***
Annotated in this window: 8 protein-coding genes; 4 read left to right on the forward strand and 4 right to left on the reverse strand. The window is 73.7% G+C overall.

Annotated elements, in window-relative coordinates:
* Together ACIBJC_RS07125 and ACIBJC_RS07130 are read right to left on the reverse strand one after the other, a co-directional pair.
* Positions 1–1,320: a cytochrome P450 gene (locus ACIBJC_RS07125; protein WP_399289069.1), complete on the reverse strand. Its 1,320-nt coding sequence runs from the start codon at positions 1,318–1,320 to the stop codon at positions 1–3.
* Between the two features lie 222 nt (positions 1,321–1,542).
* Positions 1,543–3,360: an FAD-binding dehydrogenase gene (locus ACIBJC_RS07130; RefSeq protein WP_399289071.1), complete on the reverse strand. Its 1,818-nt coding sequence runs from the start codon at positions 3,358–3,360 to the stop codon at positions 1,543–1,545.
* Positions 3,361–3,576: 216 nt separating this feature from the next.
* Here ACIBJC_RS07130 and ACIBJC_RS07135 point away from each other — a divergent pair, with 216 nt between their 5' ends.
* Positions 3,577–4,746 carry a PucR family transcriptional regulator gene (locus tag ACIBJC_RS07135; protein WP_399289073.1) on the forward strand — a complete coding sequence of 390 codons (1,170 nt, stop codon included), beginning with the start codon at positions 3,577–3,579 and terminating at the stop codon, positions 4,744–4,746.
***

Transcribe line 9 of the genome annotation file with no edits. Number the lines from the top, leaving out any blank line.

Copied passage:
* Positions 3,577–4,746 carry a PucR family transcriptional regulator gene (locus tag ACIBJC_RS07135; protein WP_399289073.1) on the forward strand — a complete coding sequence of 390 codons (1,170 nt, stop codon included), beginning with the start codon at positions 3,577–3,579 and terminating at the stop codon, positions 4,744–4,746.